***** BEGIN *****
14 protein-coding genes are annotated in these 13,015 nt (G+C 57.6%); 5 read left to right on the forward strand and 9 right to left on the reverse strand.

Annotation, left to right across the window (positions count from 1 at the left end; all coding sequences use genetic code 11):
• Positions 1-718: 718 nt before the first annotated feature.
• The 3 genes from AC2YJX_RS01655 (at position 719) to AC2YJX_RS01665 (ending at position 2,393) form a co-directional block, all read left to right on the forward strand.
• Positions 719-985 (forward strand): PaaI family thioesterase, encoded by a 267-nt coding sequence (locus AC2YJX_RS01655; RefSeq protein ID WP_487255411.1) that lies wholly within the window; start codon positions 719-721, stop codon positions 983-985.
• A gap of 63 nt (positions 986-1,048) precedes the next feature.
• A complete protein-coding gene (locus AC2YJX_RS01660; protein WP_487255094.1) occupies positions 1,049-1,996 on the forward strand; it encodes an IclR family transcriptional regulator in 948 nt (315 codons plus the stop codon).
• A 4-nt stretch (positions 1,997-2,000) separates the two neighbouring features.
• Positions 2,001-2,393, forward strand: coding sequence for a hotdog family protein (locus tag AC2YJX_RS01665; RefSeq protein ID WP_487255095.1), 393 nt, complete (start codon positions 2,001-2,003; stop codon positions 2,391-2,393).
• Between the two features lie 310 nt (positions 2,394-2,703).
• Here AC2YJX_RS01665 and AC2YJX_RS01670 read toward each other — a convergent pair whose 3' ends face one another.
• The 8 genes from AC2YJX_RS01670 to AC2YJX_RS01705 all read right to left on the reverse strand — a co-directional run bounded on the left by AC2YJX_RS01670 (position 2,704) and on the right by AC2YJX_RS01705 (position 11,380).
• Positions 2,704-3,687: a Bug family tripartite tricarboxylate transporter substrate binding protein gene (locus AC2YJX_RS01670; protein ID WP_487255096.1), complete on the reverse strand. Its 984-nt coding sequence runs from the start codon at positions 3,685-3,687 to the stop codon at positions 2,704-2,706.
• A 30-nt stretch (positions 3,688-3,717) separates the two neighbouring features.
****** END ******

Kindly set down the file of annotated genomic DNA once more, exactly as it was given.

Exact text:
14 protein-coding genes are annotated in these 13,015 nt (G+C 57.6%); 5 read left to right on the forward strand and 9 right to left on the reverse strand.

Annotation, left to right across the window (positions count from 1 at the left end; all coding sequences use genetic code 11):
• Positions 1-718: 718 nt before the first annotated feature.
• The 3 genes from AC2YJX_RS01655 (at position 719) to AC2YJX_RS01665 (ending at position 2,393) form a co-directional block, all read left to right on the forward strand.
• Positions 719-985 (forward strand): PaaI family thioesterase, encoded by a 267-nt coding sequence (locus AC2YJX_RS01655; RefSeq protein ID WP_487255411.1) that lies wholly within the window; start codon positions 719-721, stop codon positions 983-985.
• A gap of 63 nt (positions 986-1,048) precedes the next feature.
• A complete protein-coding gene (locus AC2YJX_RS01660; protein WP_487255094.1) occupies positions 1,049-1,996 on the forward strand; it encodes an IclR family transcriptional regulator in 948 nt (315 codons plus the stop codon).
• A 4-nt stretch (positions 1,997-2,000) separates the two neighbouring features.
• Positions 2,001-2,393, forward strand: coding sequence for a hotdog family protein (locus tag AC2YJX_RS01665; RefSeq protein ID WP_487255095.1), 393 nt, complete (start codon positions 2,001-2,003; stop codon positions 2,391-2,393).
• Between the two features lie 310 nt (positions 2,394-2,703).
• Here AC2YJX_RS01665 and AC2YJX_RS01670 read toward each other — a convergent pair whose 3' ends face one another.
• The 8 genes from AC2YJX_RS01670 to AC2YJX_RS01705 all read right to left on the reverse strand — a co-directional run bounded on the left by AC2YJX_RS01670 (position 2,704) and on the right by AC2YJX_RS01705 (position 11,380).
• Positions 2,704-3,687: a Bug family tripartite tricarboxylate transporter substrate binding protein gene (locus AC2YJX_RS01670; protein ID WP_487255096.1), complete on the reverse strand. Its 984-nt coding sequence runs from the start codon at positions 3,685-3,687 to the stop codon at positions 2,704-2,706.
• A 30-nt stretch (positions 3,688-3,717) separates the two neighbouring features.